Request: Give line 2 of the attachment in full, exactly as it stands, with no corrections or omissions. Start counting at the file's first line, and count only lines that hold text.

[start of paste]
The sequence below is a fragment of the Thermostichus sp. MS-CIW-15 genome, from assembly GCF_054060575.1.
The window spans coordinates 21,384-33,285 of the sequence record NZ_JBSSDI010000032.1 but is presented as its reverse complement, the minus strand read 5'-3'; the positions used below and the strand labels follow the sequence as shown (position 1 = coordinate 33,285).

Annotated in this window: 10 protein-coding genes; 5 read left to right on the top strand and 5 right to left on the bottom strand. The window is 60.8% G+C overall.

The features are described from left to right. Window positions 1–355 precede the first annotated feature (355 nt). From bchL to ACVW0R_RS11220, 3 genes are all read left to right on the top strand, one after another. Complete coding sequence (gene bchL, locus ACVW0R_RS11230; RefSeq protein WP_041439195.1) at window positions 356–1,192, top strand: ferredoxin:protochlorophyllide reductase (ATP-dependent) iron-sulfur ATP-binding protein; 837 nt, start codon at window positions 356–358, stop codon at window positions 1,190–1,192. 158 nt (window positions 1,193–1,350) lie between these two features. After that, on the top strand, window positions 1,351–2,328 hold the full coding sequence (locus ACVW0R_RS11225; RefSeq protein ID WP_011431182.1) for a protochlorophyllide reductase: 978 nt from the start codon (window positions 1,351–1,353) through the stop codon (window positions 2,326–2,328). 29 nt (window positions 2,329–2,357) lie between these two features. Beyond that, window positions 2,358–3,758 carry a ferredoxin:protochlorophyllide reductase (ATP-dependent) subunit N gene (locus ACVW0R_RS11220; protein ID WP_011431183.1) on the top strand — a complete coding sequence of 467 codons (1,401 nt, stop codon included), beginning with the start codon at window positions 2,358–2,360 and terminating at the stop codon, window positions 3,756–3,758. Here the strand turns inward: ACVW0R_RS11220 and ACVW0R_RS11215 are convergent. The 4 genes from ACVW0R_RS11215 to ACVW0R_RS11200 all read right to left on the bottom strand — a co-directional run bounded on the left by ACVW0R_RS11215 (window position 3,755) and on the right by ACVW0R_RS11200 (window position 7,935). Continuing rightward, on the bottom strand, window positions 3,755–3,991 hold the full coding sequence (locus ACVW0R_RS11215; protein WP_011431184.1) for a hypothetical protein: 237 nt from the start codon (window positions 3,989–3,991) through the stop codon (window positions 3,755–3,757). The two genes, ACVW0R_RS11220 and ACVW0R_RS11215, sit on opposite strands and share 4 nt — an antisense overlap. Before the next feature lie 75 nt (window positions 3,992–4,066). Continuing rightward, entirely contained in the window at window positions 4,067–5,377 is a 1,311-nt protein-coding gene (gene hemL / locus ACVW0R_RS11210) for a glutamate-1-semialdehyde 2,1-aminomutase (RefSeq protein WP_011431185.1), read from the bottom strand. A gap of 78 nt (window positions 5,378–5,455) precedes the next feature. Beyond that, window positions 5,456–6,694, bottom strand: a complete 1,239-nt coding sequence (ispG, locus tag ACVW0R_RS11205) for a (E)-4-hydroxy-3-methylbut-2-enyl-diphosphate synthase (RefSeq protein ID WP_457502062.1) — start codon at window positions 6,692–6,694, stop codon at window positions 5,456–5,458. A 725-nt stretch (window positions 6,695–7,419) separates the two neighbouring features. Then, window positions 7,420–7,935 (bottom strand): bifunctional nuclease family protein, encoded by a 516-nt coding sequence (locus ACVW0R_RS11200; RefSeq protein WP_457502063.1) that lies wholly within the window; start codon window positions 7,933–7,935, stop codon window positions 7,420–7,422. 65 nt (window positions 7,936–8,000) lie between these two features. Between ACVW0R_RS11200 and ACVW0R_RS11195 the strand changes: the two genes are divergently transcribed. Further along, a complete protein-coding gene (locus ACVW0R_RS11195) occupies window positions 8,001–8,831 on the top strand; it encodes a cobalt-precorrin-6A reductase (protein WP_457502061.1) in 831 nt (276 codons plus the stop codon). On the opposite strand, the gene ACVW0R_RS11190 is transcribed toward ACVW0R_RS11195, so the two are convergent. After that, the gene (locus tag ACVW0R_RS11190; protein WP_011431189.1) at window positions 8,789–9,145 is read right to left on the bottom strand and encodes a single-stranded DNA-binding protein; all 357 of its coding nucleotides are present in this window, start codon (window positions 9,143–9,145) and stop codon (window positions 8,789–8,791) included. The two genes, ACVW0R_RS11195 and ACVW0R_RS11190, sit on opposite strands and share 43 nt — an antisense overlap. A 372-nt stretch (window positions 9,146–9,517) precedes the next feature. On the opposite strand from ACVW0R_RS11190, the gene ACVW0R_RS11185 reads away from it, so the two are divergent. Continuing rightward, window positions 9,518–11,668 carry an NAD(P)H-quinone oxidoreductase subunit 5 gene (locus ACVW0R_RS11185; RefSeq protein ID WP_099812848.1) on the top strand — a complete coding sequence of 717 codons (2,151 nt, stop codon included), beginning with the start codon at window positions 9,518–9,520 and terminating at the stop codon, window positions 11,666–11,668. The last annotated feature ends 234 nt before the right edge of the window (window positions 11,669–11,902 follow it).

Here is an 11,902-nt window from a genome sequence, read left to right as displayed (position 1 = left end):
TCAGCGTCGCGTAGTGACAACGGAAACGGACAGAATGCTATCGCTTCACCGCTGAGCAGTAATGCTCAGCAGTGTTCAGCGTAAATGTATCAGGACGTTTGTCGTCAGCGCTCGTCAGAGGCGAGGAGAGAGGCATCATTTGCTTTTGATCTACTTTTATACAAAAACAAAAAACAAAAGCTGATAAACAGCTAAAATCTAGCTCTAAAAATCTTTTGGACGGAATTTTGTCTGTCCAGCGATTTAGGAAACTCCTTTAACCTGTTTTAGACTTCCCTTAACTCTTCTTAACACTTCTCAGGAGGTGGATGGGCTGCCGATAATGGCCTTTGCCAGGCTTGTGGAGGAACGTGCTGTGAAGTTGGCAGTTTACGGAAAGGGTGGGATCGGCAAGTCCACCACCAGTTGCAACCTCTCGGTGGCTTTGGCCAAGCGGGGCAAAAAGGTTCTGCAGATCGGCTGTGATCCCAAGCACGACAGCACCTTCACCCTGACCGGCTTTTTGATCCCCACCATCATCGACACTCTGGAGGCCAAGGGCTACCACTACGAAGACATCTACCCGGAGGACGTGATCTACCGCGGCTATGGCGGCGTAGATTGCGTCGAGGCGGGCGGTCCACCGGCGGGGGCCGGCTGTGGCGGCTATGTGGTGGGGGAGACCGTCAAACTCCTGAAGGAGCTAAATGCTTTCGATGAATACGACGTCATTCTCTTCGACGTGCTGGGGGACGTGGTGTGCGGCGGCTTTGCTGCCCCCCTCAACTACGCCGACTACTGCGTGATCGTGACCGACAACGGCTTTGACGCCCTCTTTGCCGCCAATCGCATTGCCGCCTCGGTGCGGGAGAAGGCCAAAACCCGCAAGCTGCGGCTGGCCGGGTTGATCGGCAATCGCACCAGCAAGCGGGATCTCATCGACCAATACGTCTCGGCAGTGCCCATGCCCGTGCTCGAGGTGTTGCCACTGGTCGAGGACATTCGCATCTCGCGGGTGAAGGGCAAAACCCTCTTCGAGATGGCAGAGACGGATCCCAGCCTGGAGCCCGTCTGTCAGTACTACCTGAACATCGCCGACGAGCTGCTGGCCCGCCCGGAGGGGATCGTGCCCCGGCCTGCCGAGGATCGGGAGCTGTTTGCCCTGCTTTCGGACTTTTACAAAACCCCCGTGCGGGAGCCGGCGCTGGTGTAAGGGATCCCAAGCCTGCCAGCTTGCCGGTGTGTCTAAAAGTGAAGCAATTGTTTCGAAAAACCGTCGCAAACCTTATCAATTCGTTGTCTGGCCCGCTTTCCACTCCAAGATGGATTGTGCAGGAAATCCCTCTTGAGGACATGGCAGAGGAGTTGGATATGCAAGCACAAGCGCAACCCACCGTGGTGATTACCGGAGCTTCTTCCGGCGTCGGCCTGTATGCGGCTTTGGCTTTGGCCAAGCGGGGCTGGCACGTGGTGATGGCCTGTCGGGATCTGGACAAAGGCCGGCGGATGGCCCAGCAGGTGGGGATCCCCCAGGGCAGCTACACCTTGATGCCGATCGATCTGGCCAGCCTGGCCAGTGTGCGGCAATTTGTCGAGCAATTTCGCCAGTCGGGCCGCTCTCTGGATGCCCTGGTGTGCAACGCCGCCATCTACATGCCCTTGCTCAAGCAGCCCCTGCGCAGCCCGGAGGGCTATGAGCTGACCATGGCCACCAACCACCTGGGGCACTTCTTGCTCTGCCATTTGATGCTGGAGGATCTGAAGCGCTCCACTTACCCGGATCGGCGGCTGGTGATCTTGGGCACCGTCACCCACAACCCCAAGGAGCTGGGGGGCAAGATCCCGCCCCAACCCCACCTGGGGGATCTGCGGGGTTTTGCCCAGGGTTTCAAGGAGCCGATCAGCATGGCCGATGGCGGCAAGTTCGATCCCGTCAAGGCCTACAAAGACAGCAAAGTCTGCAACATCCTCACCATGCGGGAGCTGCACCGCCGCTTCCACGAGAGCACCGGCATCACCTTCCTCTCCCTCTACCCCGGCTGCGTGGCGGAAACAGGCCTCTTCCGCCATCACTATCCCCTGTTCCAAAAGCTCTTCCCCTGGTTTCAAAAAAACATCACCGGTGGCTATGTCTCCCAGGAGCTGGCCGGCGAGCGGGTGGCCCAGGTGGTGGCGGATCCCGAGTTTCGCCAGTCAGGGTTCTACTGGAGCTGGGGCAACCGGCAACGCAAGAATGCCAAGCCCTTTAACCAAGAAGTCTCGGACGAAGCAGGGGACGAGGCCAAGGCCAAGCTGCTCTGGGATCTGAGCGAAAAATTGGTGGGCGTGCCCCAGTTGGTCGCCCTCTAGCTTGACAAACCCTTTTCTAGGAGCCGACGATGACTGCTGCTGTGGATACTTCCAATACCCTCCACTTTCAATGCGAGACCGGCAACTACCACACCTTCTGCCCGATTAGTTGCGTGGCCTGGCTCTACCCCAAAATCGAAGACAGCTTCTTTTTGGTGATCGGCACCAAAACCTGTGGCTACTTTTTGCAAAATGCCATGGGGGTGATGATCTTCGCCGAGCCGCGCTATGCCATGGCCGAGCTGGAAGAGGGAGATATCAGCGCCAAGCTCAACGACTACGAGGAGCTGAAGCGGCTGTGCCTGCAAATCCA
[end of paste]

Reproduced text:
The window spans coordinates 21,384-33,285 of the sequence record NZ_JBSSDI010000032.1 but is presented as its reverse complement, the minus strand read 5'-3'; the positions used below and the strand labels follow the sequence as shown (position 1 = coordinate 33,285).